Last week's quarterly report from Postmedia was predictably grim.
Canada's largest newspaper company reported revenues had fallen 13.4 per cent from a year earlier. Plunging revenues have been a hallmark of Postmedia's six-year existence.
The corporation has slashed costs, but not enough to keep up with revenue losses. Postmedia took in $181 million in the quarter, $28 million less than the previous year. It cut operating costs by $21 million.
Operating income - the actual performance of the business - fell from $13 million to $6 million.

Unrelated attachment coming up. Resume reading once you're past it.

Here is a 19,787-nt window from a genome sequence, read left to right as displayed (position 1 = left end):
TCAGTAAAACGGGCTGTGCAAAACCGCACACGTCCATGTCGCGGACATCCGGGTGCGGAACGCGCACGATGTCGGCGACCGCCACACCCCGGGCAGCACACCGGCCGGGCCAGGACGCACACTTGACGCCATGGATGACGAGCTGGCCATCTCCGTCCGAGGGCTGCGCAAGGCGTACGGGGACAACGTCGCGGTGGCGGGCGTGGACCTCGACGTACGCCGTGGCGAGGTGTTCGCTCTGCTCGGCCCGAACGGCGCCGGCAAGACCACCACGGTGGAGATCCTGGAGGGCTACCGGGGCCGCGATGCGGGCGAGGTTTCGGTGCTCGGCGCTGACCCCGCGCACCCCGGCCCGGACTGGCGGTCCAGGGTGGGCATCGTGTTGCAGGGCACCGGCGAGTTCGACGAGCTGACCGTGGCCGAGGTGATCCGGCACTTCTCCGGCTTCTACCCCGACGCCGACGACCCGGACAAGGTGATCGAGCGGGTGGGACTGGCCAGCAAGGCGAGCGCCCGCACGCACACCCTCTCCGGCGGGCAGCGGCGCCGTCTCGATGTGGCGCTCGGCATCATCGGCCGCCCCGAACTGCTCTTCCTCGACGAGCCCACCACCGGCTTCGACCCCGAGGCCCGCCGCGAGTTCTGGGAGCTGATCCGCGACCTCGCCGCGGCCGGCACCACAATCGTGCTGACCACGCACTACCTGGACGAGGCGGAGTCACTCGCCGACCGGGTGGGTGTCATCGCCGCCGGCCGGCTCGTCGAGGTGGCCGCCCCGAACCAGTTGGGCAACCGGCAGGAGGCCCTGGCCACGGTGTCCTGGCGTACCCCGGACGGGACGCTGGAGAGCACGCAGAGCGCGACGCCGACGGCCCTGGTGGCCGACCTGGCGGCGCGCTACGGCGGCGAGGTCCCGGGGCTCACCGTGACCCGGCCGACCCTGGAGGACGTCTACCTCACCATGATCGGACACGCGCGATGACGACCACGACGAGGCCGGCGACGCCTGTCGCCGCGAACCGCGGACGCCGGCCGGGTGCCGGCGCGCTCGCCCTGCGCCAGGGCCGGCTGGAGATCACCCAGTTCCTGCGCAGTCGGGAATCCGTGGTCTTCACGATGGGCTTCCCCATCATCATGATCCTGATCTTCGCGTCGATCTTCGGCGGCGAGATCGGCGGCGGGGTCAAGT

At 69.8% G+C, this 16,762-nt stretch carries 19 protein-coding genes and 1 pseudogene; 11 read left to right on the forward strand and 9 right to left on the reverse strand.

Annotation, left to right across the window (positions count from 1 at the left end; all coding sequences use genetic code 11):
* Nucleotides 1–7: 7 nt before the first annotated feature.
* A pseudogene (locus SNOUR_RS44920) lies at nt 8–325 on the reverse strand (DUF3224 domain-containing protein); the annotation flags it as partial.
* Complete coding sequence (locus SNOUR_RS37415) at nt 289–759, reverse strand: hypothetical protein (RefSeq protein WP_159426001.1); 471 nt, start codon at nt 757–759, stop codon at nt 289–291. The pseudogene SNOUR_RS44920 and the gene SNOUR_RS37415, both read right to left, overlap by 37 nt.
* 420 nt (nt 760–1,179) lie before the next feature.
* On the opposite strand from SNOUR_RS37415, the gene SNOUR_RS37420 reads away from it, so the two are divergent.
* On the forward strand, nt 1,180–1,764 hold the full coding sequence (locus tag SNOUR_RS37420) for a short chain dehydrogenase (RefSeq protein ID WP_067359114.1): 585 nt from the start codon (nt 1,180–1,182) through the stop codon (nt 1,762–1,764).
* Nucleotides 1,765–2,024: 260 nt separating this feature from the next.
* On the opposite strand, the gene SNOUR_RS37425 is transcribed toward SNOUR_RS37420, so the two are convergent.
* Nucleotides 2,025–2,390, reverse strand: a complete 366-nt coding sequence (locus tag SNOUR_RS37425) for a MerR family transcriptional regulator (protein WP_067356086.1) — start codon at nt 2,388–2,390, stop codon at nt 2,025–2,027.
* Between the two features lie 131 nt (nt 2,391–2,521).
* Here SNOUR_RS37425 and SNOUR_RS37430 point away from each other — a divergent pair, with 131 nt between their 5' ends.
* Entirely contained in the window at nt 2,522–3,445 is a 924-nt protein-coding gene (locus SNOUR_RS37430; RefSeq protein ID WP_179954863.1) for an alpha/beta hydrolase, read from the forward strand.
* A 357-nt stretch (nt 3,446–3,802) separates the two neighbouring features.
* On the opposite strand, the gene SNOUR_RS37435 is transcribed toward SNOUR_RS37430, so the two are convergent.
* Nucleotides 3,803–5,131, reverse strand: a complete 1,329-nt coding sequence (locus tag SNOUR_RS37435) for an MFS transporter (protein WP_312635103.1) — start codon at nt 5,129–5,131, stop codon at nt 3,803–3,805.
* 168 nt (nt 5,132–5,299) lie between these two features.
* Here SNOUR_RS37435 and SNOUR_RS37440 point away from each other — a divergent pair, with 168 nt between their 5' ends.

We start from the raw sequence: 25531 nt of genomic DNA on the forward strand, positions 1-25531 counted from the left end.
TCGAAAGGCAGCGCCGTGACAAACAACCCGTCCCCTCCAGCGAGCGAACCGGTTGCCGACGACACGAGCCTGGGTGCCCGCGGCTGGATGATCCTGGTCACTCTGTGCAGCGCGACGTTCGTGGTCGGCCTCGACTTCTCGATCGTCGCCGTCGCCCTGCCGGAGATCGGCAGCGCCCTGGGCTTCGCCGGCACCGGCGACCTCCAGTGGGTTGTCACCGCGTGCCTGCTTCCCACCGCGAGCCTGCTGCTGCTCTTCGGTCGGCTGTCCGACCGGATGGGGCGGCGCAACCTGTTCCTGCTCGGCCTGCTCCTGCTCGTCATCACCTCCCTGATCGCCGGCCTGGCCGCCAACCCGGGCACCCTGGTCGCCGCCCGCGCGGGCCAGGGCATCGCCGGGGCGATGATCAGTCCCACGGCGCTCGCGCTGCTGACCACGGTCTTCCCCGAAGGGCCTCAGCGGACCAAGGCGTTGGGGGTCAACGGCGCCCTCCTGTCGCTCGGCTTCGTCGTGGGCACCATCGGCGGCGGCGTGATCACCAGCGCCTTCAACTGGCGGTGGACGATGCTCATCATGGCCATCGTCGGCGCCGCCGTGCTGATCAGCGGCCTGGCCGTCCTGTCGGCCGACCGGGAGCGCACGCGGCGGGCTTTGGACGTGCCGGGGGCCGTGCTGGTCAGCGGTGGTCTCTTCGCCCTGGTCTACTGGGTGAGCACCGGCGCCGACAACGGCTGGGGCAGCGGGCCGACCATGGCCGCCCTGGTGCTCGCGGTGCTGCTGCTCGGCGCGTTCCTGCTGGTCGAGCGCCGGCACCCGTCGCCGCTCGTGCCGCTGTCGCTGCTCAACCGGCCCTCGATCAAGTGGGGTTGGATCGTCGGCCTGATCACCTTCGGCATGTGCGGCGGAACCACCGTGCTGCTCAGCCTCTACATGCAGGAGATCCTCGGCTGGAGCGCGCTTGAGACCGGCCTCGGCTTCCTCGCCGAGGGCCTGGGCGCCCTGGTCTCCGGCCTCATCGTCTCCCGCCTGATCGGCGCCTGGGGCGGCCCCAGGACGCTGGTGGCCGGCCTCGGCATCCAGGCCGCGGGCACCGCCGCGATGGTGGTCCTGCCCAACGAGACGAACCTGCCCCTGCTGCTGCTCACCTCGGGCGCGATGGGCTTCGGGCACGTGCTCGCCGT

There are two key lessons from these numbers.
First, expect deeper cuts. What's happened so far hasn't been enough to keep up with falling revenues. And, or course, the cuts will lead to further revenue losses.
And second, note that for the first time - even after last year's debt restructuring - Postmedia's operating income of $6 million was less than its interest payments of $8 million.
In the short term, Postmedia can free up some cash to pay the interest. But the fundamentals, as they say, are dismal.
And the end, according to one-time newspaper baron Conrad Black, is clear.
"The bond holders control the company and are content to bleed it dry with the complicity of management. Bankruptcy is next," he said on Twitter.